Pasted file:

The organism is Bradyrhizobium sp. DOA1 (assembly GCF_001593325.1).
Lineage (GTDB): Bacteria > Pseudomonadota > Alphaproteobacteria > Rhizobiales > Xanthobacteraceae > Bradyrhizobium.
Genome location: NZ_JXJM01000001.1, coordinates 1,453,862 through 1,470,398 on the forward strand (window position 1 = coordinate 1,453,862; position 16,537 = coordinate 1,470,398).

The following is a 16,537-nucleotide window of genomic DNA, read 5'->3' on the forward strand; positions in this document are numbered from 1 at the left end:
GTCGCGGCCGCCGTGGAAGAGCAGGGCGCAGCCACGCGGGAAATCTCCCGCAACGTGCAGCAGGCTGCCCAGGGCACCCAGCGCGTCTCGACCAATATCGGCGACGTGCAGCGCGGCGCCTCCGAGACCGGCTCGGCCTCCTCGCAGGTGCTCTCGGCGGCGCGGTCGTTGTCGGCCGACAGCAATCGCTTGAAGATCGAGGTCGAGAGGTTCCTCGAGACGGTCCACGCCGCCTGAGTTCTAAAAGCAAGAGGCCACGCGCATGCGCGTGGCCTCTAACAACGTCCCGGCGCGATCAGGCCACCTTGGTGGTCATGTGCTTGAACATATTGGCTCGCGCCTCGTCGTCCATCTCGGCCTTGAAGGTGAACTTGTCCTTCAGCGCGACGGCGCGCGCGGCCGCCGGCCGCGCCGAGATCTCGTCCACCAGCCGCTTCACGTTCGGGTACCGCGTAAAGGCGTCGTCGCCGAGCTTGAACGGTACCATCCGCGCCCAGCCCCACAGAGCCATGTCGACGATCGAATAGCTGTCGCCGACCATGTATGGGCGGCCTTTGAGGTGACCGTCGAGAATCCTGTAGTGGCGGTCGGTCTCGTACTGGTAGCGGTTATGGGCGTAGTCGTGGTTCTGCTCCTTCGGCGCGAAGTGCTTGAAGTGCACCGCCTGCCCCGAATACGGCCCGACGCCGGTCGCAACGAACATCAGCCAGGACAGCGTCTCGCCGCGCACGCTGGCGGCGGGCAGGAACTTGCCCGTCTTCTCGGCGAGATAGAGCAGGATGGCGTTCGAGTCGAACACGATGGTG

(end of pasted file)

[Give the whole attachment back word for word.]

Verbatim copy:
The organism is Bradyrhizobium sp. DOA1 (assembly GCF_001593325.1).
Lineage (GTDB): Bacteria > Pseudomonadota > Alphaproteobacteria > Rhizobiales > Xanthobacteraceae > Bradyrhizobium.
Genome location: NZ_JXJM01000001.1, coordinates 1,453,862 through 1,470,398 on the forward strand (window position 1 = coordinate 1,453,862; position 16,537 = coordinate 1,470,398).

The following is a 16,537-nucleotide window of genomic DNA, read 5'->3' on the forward strand; positions in this document are numbered from 1 at the left end:
GTCGCGGCCGCCGTGGAAGAGCAGGGCGCAGCCACGCGGGAAATCTCCCGCAACGTGCAGCAGGCTGCCCAGGGCACCCAGCGCGTCTCGACCAATATCGGCGACGTGCAGCGCGGCGCCTCCGAGACCGGCTCGGCCTCCTCGCAGGTGCTCTCGGCGGCGCGGTCGTTGTCGGCCGACAGCAATCGCTTGAAGATCGAGGTCGAGAGGTTCCTCGAGACGGTCCACGCCGCCTGAGTTCTAAAAGCAAGAGGCCACGCGCATGCGCGTGGCCTCTAACAACGTCCCGGCGCGATCAGGCCACCTTGGTGGTCATGTGCTTGAACATATTGGCTCGCGCCTCGTCGTCCATCTCGGCCTTGAAGGTGAACTTGTCCTTCAGCGCGACGGCGCGCGCGGCCGCCGGCCGCGCCGAGATCTCGTCCACCAGCCGCTTCACGTTCGGGTACCGCGTAAAGGCGTCGTCGCCGAGCTTGAACGGTACCATCCGCGCCCAGCCCCACAGAGCCATGTCGACGATCGAATAGCTGTCGCCGACCATGTATGGGCGGCCTTTGAGGTGACCGTCGAGAATCCTGTAGTGGCGGTCGGTCTCGTACTGGTAGCGGTTATGGGCGTAGTCGTGGTTCTGCTCCTTCGGCGCGAAGTGCTTGAAGTGCACCGCCTGCCCCGAATACGGCCCGACGCCGGTCGCAACGAACATCAGCCAGGACAGCGTCTCGCCGCGCACGCTGGCGGCGGGCAGGAACTTGCCCGTCTTCTCGGCGAGATAGAGCAGGATGGCGTTCGAGTCGAACACGATGGTG